The Arkansas Medical Marijuana Commission won’t take any action on cannabis growing licenses for at least two weeks — the time it takes for a Supreme Court order to become final.

“At that point the Medical Marijuana Commission, with the ability to continue any action that was underway or scheduled prior to the injunction, will announce the next steps in this process,” said Scott Hardin, a spokesman for the state Department of Finance and Administration, which provides administrative support to the commission.

Gov. Asa Hutchinson, a Republican who had opposed the medical marijuana amendment, said he was pleased with the court's ruling.

"The justices have not only expedited this case in the public interest but also recognized the limited role of the judiciary in reviewing discretionary decisions made by an executive branch agency," Hutchinson said in a statement.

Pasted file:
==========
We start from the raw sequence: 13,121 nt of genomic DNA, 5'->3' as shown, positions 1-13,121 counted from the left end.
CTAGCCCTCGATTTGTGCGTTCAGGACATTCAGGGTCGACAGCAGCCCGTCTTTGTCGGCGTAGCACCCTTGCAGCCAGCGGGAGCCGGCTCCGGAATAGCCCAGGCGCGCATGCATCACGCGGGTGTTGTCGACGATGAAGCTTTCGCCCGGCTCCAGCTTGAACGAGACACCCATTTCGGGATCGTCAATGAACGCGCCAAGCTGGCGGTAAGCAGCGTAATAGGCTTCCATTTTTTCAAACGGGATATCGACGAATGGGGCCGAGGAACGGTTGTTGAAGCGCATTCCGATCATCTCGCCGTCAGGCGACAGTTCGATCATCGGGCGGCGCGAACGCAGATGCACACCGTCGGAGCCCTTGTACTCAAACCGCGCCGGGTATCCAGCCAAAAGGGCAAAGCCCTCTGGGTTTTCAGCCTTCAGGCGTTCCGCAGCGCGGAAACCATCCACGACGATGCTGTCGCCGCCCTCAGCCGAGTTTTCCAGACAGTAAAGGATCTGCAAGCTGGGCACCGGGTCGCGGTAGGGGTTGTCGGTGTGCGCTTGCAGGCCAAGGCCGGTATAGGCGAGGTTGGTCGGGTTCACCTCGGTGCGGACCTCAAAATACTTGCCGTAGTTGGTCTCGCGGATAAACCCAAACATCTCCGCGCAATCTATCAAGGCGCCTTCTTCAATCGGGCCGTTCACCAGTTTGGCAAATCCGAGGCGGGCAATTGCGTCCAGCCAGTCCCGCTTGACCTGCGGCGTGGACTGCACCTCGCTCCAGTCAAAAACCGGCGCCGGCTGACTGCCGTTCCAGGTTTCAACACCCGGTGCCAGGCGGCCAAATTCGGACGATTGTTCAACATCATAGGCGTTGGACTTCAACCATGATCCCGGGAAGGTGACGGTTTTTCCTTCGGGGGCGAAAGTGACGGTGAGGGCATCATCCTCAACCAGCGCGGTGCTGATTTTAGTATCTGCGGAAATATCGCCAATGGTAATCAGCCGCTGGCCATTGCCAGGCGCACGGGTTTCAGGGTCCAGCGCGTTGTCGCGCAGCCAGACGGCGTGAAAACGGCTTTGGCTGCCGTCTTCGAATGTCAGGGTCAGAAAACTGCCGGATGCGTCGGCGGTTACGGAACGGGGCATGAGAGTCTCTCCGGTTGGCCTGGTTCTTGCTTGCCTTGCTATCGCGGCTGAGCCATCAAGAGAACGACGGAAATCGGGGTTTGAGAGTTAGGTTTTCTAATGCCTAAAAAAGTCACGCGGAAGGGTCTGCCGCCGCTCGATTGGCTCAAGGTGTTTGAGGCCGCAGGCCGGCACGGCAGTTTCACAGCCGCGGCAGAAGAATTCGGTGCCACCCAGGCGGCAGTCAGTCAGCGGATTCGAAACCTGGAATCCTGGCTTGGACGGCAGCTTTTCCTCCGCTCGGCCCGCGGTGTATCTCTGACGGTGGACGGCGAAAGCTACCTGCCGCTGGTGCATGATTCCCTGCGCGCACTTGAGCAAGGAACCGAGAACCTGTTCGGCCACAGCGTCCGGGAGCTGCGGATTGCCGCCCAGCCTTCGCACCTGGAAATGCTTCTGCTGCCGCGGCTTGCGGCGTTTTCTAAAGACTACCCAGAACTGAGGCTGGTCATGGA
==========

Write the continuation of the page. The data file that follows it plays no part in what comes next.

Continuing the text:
The ruling stemmed from a lawsuit filed by an unsuccessful applicant that argued the process for awarding the licenses was flawed. The company, Naturalis Health, cited two potential conflicts of interest by members of the commission. Attorneys for Naturalis did not immediately return messages Thursday morning.

The company also claimed officials did not verify applicants' assertions that their facilities would be the required distance from churches, schools and day cares. Naturalis ranked 38th out of the 95 applications submitted, officials have said.

However, attorneys for the state and the companies set to receive the licenses argued that Griffen's court didn't have jurisdiction to hear Naturalis' complaint.

Keith Billingsley, an attorney for Naturalis, said he was talking with the company about what steps they wanted to take in response to Thursday's ruling.